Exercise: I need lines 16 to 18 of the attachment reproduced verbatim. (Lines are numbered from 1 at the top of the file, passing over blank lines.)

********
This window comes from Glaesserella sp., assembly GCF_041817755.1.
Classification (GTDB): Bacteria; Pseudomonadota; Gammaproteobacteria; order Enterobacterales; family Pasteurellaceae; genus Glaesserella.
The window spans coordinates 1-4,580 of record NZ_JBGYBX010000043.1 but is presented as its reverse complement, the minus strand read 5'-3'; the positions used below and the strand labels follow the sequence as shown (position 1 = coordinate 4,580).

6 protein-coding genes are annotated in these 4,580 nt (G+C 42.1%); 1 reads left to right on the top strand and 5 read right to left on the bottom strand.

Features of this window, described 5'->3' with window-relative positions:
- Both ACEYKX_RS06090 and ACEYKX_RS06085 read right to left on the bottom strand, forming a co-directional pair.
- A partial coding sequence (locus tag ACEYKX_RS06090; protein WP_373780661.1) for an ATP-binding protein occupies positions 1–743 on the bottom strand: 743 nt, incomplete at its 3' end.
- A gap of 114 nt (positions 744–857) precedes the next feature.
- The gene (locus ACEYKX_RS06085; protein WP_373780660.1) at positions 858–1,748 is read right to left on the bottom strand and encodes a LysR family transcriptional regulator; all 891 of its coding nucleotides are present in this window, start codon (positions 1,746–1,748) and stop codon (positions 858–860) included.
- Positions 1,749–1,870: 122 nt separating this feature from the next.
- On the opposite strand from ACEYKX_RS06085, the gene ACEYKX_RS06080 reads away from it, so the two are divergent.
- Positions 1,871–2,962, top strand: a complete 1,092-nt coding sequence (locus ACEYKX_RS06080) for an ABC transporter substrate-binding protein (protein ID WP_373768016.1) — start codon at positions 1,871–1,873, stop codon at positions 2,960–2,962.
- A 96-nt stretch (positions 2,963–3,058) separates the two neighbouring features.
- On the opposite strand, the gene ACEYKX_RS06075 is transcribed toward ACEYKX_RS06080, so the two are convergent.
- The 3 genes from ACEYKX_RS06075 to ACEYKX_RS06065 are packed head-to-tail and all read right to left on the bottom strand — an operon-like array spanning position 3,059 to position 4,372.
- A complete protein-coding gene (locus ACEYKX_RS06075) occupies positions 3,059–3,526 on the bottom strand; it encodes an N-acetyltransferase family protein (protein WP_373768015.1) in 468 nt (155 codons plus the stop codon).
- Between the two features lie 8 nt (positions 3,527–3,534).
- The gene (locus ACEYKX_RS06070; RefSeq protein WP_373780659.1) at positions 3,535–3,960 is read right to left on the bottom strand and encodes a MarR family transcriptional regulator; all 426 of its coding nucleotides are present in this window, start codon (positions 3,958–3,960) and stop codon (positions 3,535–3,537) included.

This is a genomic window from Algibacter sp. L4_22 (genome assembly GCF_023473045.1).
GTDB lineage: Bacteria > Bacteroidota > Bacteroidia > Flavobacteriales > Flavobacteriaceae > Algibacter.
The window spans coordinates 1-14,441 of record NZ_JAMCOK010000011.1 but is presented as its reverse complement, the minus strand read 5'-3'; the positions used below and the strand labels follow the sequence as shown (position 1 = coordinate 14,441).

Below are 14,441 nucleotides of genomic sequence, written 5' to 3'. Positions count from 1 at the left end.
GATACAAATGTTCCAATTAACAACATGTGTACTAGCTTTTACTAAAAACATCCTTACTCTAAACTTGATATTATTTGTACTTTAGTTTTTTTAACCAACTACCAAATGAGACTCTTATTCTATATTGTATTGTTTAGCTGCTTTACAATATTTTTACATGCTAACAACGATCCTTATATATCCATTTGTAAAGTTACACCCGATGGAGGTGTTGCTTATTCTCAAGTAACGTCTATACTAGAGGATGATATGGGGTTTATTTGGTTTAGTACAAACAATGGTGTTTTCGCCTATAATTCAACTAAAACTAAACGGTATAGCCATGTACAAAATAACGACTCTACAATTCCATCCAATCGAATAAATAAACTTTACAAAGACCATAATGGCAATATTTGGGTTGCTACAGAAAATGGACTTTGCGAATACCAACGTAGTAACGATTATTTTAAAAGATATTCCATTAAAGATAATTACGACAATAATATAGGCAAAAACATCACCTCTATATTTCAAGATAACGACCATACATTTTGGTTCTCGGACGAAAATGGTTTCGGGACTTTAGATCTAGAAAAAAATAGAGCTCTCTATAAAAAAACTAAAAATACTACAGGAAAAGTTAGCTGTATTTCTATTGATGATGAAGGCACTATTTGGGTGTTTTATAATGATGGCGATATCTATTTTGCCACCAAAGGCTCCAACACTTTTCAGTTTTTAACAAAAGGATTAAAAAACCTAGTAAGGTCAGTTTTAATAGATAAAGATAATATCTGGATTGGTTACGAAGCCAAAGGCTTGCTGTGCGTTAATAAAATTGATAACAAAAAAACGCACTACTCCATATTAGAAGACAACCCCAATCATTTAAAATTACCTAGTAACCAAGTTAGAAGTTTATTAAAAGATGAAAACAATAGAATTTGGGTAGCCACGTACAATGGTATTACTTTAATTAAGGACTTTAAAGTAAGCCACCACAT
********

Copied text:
- A complete protein-coding gene (locus ACEYKX_RS06075) occupies positions 3,059–3,526 on the bottom strand; it encodes an N-acetyltransferase family protein (protein WP_373768015.1) in 468 nt (155 codons plus the stop codon).
- Between the two features lie 8 nt (positions 3,527–3,534).
- The gene (locus ACEYKX_RS06070; RefSeq protein WP_373780659.1) at positions 3,535–3,960 is read right to left on the bottom strand and encodes a MarR family transcriptional regulator; all 426 of its coding nucleotides are present in this window, start codon (positions 3,958–3,960) and stop codon (positions 3,535–3,537) included.